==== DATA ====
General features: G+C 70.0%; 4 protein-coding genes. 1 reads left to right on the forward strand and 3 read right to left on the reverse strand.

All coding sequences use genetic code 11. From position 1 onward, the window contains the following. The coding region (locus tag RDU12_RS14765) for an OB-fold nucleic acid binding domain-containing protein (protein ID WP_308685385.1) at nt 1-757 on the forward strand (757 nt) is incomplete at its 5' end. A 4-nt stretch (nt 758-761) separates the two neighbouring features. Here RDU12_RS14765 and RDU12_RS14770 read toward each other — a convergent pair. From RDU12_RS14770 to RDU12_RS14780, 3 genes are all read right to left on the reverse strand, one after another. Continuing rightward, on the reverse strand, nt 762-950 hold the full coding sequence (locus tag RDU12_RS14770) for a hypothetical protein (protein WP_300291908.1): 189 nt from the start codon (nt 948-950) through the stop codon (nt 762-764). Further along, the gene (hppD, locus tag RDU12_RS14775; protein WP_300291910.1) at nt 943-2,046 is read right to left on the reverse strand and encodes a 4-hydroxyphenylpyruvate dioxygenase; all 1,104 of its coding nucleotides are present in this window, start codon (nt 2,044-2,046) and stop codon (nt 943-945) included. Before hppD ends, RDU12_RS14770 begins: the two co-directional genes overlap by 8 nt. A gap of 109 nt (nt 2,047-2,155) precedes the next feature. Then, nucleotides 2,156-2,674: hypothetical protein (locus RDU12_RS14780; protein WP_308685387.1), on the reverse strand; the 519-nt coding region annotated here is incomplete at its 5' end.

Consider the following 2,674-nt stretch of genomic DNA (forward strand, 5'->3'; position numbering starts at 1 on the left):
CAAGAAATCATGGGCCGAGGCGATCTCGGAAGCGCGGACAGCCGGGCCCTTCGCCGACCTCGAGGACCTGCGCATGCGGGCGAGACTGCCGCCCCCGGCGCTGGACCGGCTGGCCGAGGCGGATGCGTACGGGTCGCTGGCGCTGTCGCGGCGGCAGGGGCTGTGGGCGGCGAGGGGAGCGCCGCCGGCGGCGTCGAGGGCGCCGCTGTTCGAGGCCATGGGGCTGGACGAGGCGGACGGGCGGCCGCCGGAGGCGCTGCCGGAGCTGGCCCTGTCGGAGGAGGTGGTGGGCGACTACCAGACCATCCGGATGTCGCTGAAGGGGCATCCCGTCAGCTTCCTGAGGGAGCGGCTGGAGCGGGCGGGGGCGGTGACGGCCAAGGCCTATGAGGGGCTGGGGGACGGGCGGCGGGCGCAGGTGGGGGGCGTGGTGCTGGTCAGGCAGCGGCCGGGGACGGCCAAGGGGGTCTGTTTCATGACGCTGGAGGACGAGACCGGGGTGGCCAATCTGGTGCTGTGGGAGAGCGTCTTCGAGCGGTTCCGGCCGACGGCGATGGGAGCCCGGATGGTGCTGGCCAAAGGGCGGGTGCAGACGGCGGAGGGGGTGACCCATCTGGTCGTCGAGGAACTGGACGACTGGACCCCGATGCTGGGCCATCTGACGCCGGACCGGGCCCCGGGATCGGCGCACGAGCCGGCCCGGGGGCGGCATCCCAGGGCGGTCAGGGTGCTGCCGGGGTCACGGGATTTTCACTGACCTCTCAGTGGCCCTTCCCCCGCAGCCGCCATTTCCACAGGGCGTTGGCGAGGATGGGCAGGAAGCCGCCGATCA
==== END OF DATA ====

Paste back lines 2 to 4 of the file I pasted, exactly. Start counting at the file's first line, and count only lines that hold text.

All coding sequences use genetic code 11. From position 1 onward, the window contains the following. The coding region (locus tag RDU12_RS14765) for an OB-fold nucleic acid binding domain-containing protein (protein ID WP_308685385.1) at nt 1-757 on the forward strand (757 nt) is incomplete at its 5' end. A 4-nt stretch (nt 758-761) separates the two neighbouring features. Here RDU12_RS14765 and RDU12_RS14770 read toward each other — a convergent pair. From RDU12_RS14770 to RDU12_RS14780, 3 genes are all read right to left on the reverse strand, one after another. Continuing rightward, on the reverse strand, nt 762-950 hold the full coding sequence (locus tag RDU12_RS14770) for a hypothetical protein (protein WP_300291908.1): 189 nt from the start codon (nt 948-950) through the stop codon (nt 762-764). Further along, the gene (hppD, locus tag RDU12_RS14775; protein WP_300291910.1) at nt 943-2,046 is read right to left on the reverse strand and encodes a 4-hydroxyphenylpyruvate dioxygenase; all 1,104 of its coding nucleotides are present in this window, start codon (nt 2,044-2,046) and stop codon (nt 943-945) included. Before hppD ends, RDU12_RS14770 begins: the two co-directional genes overlap by 8 nt. A gap of 109 nt (nt 2,047-2,155) precedes the next feature. Then, nucleotides 2,156-2,674: hypothetical protein (locus RDU12_RS14780; protein WP_308685387.1), on the reverse strand; the 519-nt coding region annotated here is incomplete at its 5' end.

Consider the following 2,674-nt stretch of genomic DNA (forward strand, 5'->3'; position numbering starts at 1 on the left):
CAAGAAATCATGGGCCGAGGCGATCTCGGAAGCGCGGACAGCCGGGCCCTTCGCCGACCTCGAGGACCTGCGCATGCGGGCGAGACTGCCGCCCCCGGCGCTGGACCGGCTGGCCGAGGCGGATGCGTACGGGTCGCTGGCGCTGTCGCGGCGGCAGGGGCTGTGGGCGGCGAGGGGAGCGCCGCCGGCGGCGTCGAGGGCGCCGCTGTTCGAGGCCATGGGGCTGGACGAGGCGGACGGGCGGCCGCCGGAGGCGCTGCCGGAGCTGGCCCTGTCGGAGGAGGTGGTGGGCGACTACCAGACCATCCGGATGTCGCTGAAGGGGCATCCCGTCAGCTTCCTGAGGGAGCGGCTGGAGCGGGCGGGGGCGGTGACGGCCAAGGCCTATGAGGGGCTGGGGGACGGGCGGCGGGCGCAGGTGGGGGGCGTGGTGCTGGTCAGGCAGCGGCCGGGGACGGCCAAGGGGGTCTGTTTCATGACGCTGGAGGACGAGACCGGGGTGGCCAATCTGGTGCTGTGGGAGAGCGTCTTCGAGCGGTTCCGGCCGACGGCGATGGGAGCCCGGATGGTGCTGGCCAAAGGGCGGGTGCAGACGGCGGAGGGGGTGACCCATCTGGTCGTCGAGGAACTGGACGACTGGACCCCGATGCTGGGCCATCTGACGCCGGACCGGGCCCCGGGATCGGCGCACGAGCCGGCCCGGGGGCGGCATCCCAGGGCGGTCAGGGTGCTGCCGGGGTCACGGGATTTTCACTGACCTCTCAGTGGCCCTTCCCCCGCAGCCGCCATTTCCACAGGGCGTTGGCGAGGATGGGCAGGAAGCCGCCGATCA